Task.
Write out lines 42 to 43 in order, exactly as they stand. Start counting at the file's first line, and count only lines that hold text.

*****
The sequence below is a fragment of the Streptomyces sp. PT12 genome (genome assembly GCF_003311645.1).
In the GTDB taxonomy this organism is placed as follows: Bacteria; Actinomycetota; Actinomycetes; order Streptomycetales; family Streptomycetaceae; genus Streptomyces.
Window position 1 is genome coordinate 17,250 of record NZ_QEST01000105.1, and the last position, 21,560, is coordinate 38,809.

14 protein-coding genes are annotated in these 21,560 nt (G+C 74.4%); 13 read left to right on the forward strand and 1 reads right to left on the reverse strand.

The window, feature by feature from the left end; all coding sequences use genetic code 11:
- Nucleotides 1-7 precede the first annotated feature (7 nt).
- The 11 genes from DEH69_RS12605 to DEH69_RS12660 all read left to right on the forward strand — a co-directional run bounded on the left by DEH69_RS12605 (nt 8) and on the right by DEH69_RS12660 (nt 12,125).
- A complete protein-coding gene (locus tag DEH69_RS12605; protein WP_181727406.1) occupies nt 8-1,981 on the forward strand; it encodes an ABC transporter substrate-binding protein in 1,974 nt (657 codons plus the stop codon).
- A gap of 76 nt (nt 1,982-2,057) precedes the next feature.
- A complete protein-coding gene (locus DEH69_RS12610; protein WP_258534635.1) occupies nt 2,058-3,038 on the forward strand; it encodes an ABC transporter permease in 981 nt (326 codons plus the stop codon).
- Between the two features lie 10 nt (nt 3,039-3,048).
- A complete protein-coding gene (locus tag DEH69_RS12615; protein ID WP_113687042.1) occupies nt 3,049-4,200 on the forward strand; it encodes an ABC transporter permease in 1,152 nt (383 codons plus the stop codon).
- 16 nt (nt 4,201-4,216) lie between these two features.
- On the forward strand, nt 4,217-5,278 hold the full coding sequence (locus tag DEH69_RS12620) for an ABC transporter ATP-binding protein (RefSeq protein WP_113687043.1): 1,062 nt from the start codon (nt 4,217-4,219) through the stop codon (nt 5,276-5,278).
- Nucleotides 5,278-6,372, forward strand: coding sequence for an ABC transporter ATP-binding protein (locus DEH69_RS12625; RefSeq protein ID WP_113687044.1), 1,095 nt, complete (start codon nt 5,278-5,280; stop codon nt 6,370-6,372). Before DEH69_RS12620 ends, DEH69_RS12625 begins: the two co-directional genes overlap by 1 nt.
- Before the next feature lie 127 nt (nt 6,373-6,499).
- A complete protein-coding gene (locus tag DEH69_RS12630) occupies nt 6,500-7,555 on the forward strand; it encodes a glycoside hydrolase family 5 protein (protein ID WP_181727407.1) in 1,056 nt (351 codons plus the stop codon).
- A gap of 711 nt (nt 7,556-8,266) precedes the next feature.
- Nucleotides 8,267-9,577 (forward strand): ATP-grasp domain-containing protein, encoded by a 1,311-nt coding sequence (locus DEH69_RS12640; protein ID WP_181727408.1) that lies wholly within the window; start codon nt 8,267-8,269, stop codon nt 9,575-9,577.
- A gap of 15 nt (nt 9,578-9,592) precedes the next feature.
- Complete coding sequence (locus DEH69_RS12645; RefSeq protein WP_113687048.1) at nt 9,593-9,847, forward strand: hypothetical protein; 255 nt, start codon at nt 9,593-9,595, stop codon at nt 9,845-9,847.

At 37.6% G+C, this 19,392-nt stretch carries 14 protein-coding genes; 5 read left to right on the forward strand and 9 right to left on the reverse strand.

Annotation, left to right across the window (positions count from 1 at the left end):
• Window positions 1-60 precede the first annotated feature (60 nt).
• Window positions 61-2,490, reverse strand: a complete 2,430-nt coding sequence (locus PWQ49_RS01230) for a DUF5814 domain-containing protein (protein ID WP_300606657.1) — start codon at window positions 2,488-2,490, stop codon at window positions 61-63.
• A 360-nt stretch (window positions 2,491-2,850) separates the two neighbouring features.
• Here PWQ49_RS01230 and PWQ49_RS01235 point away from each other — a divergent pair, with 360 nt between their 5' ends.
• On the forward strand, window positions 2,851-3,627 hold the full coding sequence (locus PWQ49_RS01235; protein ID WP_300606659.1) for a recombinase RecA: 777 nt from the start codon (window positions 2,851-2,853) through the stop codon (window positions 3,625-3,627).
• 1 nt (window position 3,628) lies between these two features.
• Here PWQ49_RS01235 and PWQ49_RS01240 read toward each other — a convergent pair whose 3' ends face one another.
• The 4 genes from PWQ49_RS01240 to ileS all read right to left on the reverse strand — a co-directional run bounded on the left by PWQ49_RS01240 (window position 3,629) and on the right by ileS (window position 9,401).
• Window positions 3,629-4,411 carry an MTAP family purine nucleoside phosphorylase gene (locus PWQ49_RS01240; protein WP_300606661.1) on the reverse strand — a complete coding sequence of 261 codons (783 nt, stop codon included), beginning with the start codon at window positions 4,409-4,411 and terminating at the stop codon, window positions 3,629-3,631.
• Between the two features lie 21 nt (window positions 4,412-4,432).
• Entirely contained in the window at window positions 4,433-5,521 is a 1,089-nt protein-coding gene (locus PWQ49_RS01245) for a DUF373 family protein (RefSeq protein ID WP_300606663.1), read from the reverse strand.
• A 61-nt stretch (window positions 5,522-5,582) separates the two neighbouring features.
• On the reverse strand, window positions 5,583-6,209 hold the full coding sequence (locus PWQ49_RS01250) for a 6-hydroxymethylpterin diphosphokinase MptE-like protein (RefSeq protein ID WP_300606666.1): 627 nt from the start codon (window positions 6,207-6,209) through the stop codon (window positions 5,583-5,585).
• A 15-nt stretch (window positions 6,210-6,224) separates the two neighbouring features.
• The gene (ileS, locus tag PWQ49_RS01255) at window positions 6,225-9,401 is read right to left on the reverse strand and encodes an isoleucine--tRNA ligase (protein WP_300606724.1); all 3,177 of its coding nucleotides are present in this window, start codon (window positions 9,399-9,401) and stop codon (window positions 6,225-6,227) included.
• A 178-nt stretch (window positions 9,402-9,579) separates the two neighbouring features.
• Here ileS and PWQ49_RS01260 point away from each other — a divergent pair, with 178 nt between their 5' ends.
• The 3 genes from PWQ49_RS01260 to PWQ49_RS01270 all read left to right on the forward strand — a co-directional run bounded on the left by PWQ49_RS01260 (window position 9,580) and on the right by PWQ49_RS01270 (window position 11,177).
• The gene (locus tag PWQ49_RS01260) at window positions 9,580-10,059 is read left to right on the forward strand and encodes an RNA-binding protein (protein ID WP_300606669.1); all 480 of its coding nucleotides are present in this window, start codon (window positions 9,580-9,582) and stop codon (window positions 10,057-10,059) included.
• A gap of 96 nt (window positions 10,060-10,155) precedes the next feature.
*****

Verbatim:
• The gene (locus tag PWQ49_RS01260) at window positions 9,580-10,059 is read left to right on the forward strand and encodes an RNA-binding protein (protein ID WP_300606669.1); all 480 of its coding nucleotides are present in this window, start codon (window positions 9,580-9,582) and stop codon (window positions 10,057-10,059) included.
• A gap of 96 nt (window positions 10,060-10,155) precedes the next feature.